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Measuring Anonymity in Complex Networks at Networks 2021 conference

6 July 2021 , 20:45 21:00 UTC+2

Lecture by Rachel de Jong at Networks2021 conference

Authors: Rachel de Jong; Mark van der Loo; Frank Takes

Complex networks are often used to describe the interactions between individuals or organizations within social or economic systems. In order to comply with regulations regarding privacy and data protection, such data is frequently anonymized by leaving out personal identifiers of the nodes. However, in such cases (properties of) a seemingly anonymized individual may still be re-identified based on its structural position in the network [1].

This is particularly relevant for National Statistical Institutes (NSIs) that are applying network science to population scale social network data [2]. When releasing data for research purposes, NSIs rely on statistical disclosure control (SDC) techniques for data protection [3]. A central concept in this field is anonymity: the number of equivalent data points in an anonymized data set. Anonymity is an essential component in assessing the risk of disclosure.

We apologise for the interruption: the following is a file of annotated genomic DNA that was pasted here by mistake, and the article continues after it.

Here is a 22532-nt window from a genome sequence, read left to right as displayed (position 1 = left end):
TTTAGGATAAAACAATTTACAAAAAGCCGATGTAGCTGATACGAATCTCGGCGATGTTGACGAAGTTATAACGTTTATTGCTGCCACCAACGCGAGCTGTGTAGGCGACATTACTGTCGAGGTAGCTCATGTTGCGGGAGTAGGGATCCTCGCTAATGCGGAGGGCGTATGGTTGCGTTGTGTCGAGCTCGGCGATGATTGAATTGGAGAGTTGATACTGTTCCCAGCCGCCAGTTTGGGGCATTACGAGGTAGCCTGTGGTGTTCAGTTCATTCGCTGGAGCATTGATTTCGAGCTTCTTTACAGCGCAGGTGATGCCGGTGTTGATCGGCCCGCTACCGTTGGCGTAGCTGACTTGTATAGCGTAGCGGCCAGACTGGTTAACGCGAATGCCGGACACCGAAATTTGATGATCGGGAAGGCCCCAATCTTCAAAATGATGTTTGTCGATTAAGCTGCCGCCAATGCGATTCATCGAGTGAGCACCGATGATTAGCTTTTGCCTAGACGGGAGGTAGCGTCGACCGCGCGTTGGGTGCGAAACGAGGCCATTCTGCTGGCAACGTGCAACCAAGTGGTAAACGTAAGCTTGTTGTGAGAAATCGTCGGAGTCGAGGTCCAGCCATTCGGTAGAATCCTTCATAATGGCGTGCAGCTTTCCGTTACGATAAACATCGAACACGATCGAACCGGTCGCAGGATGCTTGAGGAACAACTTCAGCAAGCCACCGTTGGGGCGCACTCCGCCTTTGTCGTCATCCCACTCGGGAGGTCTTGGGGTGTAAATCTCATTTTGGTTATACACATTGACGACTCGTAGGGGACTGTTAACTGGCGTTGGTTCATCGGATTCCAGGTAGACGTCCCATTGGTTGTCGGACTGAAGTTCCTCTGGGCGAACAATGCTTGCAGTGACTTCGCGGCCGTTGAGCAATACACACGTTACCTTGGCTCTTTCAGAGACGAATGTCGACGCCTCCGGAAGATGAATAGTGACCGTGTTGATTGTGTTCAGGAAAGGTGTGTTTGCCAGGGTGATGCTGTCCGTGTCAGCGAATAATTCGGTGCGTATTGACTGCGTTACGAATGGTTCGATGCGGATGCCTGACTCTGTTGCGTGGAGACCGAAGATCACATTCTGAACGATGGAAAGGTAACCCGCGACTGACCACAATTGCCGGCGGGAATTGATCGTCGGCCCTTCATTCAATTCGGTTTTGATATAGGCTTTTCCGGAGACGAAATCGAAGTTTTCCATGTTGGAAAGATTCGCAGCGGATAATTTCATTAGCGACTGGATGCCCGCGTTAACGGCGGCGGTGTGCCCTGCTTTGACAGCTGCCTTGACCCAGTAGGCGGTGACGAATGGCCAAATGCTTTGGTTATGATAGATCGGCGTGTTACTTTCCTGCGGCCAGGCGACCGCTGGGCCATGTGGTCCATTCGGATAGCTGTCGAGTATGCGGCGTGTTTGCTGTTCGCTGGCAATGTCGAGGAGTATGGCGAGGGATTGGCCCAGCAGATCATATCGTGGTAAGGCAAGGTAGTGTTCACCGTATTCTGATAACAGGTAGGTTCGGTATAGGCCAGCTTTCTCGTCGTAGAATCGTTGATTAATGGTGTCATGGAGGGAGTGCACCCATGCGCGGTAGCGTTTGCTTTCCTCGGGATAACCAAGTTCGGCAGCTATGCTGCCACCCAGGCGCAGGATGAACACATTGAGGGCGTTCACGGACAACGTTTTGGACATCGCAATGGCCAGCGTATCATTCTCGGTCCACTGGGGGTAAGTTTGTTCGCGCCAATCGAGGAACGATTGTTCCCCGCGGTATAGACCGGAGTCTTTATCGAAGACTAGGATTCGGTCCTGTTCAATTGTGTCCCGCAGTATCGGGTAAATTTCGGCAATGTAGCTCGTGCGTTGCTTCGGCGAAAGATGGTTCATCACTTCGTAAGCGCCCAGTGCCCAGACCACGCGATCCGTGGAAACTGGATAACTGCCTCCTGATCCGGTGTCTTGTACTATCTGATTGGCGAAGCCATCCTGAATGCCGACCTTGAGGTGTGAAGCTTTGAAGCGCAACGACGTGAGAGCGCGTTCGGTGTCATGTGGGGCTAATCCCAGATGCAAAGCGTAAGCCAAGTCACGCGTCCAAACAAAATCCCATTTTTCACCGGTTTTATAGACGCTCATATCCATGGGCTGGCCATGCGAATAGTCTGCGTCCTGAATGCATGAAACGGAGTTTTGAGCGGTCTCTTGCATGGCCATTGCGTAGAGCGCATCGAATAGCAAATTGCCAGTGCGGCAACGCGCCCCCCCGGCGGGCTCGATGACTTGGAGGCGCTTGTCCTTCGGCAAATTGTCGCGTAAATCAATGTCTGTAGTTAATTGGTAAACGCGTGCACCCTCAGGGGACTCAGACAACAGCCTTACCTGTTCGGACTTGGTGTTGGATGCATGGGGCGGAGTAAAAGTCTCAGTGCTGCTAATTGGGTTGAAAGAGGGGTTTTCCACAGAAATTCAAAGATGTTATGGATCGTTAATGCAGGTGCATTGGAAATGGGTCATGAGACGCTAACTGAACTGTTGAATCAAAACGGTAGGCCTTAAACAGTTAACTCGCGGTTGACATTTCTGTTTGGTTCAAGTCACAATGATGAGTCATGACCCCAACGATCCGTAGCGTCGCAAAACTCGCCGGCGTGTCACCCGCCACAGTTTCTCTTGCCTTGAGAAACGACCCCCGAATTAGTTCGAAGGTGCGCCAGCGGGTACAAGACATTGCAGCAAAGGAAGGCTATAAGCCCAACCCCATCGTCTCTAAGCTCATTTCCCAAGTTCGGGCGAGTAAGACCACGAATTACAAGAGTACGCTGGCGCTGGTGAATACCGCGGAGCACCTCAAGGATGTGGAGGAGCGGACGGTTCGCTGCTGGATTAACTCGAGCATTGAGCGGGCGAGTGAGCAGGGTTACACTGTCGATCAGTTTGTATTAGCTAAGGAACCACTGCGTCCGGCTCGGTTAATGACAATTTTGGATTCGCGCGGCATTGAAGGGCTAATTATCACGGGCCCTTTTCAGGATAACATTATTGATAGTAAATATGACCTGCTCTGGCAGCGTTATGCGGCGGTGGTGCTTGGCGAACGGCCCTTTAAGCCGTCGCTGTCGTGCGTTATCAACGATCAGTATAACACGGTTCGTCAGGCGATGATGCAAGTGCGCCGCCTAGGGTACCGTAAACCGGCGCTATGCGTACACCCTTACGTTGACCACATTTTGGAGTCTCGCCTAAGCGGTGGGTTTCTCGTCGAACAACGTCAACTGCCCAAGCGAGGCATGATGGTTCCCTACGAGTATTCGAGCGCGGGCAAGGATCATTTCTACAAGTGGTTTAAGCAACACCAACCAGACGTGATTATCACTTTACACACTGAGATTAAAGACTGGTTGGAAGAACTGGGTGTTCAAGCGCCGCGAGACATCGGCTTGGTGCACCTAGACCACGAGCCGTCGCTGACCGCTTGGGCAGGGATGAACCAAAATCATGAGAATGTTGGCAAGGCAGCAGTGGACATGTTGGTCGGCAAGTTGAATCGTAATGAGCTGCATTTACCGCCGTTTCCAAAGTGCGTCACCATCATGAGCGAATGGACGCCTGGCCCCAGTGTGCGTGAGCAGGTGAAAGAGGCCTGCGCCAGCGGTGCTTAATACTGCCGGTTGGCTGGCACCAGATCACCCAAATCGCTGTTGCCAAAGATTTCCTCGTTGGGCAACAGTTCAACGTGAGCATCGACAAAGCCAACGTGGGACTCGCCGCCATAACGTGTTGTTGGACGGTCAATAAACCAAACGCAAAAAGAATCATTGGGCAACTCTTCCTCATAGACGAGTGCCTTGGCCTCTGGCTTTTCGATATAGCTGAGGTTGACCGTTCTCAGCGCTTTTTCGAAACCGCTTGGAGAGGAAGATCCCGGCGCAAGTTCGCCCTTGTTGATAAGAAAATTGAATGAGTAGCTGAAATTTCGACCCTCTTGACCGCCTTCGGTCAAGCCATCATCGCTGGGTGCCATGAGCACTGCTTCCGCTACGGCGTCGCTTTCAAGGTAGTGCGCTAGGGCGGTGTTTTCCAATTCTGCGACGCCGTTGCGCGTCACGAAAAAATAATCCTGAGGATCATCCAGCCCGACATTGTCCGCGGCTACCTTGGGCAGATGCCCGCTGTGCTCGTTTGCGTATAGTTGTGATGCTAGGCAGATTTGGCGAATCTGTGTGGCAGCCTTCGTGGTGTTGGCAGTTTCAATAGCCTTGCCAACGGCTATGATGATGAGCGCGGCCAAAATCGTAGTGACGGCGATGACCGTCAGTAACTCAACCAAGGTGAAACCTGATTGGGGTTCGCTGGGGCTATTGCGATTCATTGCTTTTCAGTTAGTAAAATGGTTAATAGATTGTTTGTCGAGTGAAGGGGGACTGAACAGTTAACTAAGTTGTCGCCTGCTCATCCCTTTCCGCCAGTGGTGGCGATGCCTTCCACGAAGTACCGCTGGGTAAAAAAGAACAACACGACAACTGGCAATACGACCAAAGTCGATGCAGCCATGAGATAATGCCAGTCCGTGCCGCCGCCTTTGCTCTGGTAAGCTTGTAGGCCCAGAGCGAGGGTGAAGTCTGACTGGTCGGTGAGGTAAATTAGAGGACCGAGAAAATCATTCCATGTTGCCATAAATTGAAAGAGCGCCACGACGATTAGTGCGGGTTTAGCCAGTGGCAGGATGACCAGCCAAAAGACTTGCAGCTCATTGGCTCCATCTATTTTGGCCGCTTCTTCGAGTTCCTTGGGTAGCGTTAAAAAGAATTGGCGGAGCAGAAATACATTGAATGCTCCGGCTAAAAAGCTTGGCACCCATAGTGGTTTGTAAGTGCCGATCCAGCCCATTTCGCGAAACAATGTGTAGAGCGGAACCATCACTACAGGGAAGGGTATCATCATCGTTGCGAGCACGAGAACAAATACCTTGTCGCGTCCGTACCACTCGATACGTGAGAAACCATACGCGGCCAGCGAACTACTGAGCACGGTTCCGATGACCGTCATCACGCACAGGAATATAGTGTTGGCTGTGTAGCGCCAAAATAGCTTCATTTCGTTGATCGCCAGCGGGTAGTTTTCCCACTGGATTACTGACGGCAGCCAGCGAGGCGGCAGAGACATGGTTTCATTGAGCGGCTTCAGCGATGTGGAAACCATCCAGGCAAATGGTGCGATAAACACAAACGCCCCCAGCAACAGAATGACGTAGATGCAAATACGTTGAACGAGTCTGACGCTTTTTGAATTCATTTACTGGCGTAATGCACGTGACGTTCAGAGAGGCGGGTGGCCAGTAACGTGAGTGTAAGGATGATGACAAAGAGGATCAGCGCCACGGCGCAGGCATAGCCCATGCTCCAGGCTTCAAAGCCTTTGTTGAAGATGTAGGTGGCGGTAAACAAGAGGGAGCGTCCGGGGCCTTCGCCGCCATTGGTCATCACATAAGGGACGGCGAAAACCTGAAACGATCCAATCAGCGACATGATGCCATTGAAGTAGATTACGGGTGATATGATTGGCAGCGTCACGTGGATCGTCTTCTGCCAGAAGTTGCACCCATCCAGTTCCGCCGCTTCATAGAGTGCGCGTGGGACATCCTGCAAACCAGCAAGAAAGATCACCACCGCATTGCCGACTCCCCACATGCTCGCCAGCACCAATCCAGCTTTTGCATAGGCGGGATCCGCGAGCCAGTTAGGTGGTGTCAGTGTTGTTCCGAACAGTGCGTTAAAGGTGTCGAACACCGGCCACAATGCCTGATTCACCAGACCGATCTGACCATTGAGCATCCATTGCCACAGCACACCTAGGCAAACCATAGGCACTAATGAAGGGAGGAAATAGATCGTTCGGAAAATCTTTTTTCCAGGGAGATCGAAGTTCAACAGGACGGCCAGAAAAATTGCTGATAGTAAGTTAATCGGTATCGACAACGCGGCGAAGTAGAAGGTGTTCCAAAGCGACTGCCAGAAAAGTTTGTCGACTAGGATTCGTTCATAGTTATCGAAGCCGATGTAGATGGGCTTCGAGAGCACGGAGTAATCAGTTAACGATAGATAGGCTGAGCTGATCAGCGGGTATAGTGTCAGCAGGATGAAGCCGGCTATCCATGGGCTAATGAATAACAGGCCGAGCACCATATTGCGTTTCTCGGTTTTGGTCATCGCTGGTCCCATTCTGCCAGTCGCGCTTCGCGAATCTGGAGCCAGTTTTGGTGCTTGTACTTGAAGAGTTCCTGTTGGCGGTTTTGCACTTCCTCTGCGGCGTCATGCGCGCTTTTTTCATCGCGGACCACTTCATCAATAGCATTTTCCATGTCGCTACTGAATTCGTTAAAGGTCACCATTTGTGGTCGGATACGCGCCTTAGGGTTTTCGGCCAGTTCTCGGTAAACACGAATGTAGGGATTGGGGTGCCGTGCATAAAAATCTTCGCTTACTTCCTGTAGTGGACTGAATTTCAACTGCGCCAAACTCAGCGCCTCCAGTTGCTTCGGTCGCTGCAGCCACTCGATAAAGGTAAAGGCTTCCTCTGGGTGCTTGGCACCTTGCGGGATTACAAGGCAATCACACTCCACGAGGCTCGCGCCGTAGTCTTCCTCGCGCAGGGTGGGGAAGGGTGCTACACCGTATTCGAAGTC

This work presents a method for measuring the disclosure probability of nodes in networks, that takes as a parameter the amount of information an adversary has about a node’s surrounding structure. We also provide an in-depth analysis of node anonymity in three well-known complex network models. The proposed j-anonymity distributions can be used to measure disclosure probabilities, which in turn can be used to assess disclosure risk. Numerical experiments reveal that many nodes are de-anonymized when their neighbourhood of radius 2 is known.